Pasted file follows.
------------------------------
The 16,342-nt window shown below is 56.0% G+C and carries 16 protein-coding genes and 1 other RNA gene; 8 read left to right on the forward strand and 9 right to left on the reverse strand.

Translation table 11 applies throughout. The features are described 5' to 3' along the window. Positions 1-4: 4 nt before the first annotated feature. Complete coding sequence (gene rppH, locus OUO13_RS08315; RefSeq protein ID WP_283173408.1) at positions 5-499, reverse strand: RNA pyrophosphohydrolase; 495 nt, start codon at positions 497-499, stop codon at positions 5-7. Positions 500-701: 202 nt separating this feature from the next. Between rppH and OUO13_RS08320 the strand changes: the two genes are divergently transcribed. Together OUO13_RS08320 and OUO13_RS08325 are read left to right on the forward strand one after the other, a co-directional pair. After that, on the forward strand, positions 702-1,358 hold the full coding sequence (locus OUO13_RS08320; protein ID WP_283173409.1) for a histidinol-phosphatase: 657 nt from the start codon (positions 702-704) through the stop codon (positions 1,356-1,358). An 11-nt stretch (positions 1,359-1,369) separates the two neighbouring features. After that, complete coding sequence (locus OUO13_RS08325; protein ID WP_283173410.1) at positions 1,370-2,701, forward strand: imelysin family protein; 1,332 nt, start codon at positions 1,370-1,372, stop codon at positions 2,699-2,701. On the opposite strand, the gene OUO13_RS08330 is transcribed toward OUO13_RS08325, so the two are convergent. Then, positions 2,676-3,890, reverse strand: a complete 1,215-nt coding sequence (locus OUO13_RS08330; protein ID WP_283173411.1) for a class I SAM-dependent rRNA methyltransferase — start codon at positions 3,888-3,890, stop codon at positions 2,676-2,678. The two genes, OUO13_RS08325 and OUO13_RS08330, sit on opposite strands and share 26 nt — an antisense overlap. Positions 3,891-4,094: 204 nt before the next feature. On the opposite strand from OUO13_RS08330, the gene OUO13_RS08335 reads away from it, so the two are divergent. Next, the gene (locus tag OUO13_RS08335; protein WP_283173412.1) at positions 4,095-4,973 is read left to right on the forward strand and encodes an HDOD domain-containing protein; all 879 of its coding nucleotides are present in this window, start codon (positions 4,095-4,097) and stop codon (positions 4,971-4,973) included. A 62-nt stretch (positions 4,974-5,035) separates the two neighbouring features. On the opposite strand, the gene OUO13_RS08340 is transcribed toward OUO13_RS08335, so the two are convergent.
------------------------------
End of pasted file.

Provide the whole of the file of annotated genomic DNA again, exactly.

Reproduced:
The 16,342-nt window shown below is 56.0% G+C and carries 16 protein-coding genes and 1 other RNA gene; 8 read left to right on the forward strand and 9 right to left on the reverse strand.

Translation table 11 applies throughout. The features are described 5' to 3' along the window. Positions 1-4: 4 nt before the first annotated feature. Complete coding sequence (gene rppH, locus OUO13_RS08315; RefSeq protein ID WP_283173408.1) at positions 5-499, reverse strand: RNA pyrophosphohydrolase; 495 nt, start codon at positions 497-499, stop codon at positions 5-7. Positions 500-701: 202 nt separating this feature from the next. Between rppH and OUO13_RS08320 the strand changes: the two genes are divergently transcribed. Together OUO13_RS08320 and OUO13_RS08325 are read left to right on the forward strand one after the other, a co-directional pair. After that, on the forward strand, positions 702-1,358 hold the full coding sequence (locus OUO13_RS08320; protein ID WP_283173409.1) for a histidinol-phosphatase: 657 nt from the start codon (positions 702-704) through the stop codon (positions 1,356-1,358). An 11-nt stretch (positions 1,359-1,369) separates the two neighbouring features. After that, complete coding sequence (locus OUO13_RS08325; protein ID WP_283173410.1) at positions 1,370-2,701, forward strand: imelysin family protein; 1,332 nt, start codon at positions 1,370-1,372, stop codon at positions 2,699-2,701. On the opposite strand, the gene OUO13_RS08330 is transcribed toward OUO13_RS08325, so the two are convergent. Then, positions 2,676-3,890, reverse strand: a complete 1,215-nt coding sequence (locus OUO13_RS08330; protein ID WP_283173411.1) for a class I SAM-dependent rRNA methyltransferase — start codon at positions 3,888-3,890, stop codon at positions 2,676-2,678. The two genes, OUO13_RS08325 and OUO13_RS08330, sit on opposite strands and share 26 nt — an antisense overlap. Positions 3,891-4,094: 204 nt before the next feature. On the opposite strand from OUO13_RS08330, the gene OUO13_RS08335 reads away from it, so the two are divergent. Next, the gene (locus tag OUO13_RS08335; protein WP_283173412.1) at positions 4,095-4,973 is read left to right on the forward strand and encodes an HDOD domain-containing protein; all 879 of its coding nucleotides are present in this window, start codon (positions 4,095-4,097) and stop codon (positions 4,971-4,973) included. A 62-nt stretch (positions 4,974-5,035) separates the two neighbouring features. On the opposite strand, the gene OUO13_RS08340 is transcribed toward OUO13_RS08335, so the two are convergent.